Wednesday, December 07, 2005
Listen to your students voices.
Do we spend too much time trying to put into practice ideas imposed from above?
What do your students think about their 'schooling'?
For fifteen years schools have been bombarded with half baked managerial ideas from the business world and, at the same time, Ministry technocrats have imposed some of the most complicated and incoherent curriculums we have ever seen. As a result teachers have spent far too much time worrying about complying with such demands that they have lost their focus on the very ideals they entered teaching with – to help all children realize their potential.
‘Times they are a changing’, as Bob Dylan wrote, and today the Ministry technocrats have lost their authority, and their managerial ideas, and the standardized curriculum they imposed, are looking very much like the Emperors clothes.
Paradoxically while schools have become self centred and competitive innovative businesses are 're –imagining' themselves as ‘learning organizations’ aligned behind shared beliefs. As such they listen to what their customers want, or feel, and encourage and trust those who work for them to use their initiative and creativity to provide a personalized service.
It is now time for school and teachers to listen to the voices of our students. We have had enough of distant experts calling the tune – the real connoisseurs of education are our students.
At the end of the year would be great chance to capture their views as part of an end of year school review.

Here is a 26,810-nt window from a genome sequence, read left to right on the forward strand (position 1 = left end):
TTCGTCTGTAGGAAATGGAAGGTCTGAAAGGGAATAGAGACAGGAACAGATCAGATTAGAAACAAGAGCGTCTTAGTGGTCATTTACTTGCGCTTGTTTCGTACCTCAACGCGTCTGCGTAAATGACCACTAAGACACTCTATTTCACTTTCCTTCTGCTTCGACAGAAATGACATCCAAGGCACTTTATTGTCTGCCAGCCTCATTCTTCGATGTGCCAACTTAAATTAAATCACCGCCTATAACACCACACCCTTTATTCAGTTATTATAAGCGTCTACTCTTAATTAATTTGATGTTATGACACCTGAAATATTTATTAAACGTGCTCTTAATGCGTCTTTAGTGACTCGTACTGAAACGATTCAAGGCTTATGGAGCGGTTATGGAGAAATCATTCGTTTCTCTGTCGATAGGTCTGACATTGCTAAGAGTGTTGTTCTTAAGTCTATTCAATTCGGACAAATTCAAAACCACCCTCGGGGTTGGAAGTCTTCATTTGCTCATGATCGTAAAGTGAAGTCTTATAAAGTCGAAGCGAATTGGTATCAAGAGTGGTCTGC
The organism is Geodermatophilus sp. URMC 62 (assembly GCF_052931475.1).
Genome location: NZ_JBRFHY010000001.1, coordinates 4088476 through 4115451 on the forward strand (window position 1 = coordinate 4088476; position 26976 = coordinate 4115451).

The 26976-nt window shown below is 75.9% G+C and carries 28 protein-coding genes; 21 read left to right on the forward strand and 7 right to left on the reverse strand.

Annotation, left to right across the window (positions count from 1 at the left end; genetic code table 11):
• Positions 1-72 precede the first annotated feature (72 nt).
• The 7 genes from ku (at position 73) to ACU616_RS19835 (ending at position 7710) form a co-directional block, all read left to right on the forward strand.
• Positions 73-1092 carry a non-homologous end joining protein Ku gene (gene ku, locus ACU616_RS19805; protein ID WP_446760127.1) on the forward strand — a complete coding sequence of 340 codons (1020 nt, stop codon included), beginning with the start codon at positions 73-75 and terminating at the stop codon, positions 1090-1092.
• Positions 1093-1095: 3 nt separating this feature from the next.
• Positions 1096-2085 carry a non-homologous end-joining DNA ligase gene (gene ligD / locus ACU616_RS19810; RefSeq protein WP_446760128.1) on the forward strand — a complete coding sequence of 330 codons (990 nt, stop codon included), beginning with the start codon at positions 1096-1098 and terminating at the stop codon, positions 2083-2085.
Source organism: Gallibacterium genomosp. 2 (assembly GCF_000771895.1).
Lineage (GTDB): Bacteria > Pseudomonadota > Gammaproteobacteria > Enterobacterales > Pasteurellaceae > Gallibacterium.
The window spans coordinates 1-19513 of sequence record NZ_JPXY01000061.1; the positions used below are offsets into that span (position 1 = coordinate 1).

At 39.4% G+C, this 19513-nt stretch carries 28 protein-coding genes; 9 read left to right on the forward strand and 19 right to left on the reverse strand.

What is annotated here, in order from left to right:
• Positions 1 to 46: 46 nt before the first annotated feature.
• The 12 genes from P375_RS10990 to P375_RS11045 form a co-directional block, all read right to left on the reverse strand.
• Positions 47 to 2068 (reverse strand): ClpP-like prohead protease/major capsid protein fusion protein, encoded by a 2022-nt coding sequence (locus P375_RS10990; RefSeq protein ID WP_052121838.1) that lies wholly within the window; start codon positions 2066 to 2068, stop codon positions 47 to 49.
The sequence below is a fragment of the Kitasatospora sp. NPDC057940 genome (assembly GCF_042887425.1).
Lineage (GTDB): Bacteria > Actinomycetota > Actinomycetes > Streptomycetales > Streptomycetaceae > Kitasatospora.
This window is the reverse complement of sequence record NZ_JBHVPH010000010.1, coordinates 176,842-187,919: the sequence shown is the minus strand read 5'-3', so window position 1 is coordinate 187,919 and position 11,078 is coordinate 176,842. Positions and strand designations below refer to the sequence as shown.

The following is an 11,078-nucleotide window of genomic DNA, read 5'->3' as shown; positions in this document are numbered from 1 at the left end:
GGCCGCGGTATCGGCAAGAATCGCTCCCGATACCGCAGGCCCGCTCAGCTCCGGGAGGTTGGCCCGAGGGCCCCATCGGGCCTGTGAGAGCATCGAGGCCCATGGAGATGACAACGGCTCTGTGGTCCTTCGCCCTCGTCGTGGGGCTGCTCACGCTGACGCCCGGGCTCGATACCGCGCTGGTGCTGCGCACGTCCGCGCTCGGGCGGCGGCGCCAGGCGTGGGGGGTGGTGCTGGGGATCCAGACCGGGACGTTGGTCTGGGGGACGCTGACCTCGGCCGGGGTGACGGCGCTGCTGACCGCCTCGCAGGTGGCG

You could start by listing all the various learning area, including specific aspects, and simply get the students to mark them on a 1 to 10 scale (with 1 being ‘who cares’ and 10 ‘love it’). When students leave your class the most important things they take with them are their attitudes – you may find you have won several battles but lost the war! They might be able to do maths but still dislike it! What ever, you will gain insights for next year.
What do they think maths is, or science, or art, or reading? Hopefully they will reflect the ‘big ideas’ behind each learning area – or will they reflect the usual stereotypes? Students often can’t see the wood for the trees – but this is not their fault.
You could also ask them:
1. What was the best thing(s) about this year – and why?
2. What would they like to have done more of – or less?
3. What didn’t they do that they would have liked to?
4. What ways do they feel they have changed this year – and why? What areas have they improved in – and why?
5. What do they think you should change about your teaching – and why?
6. What advice would they give to the students entering your class next year?
The most important thing learners hold are the metaphors about how they see themselves, their teachers and their schools. A good idea is to ask them to complete the following phrase:
A school is a place where ……..
A teacher is a person who…….
A student is a person who……………
The answers will reflect the 'big ideas' that students hold – their views may surprise you.
All the above could be developed as an interdisciplinary class project to end the year.
Such ideas would also be an ideal activity to do in the first week of next year. Then you would be able to see, at the end of the year, how much the experiences of being in your class really means to your students.
You might even change how you view your students – you are ‘selling’ ideas about the ‘joy of learning’ but perhaps no one is buying it! We could learn off innovative businesses.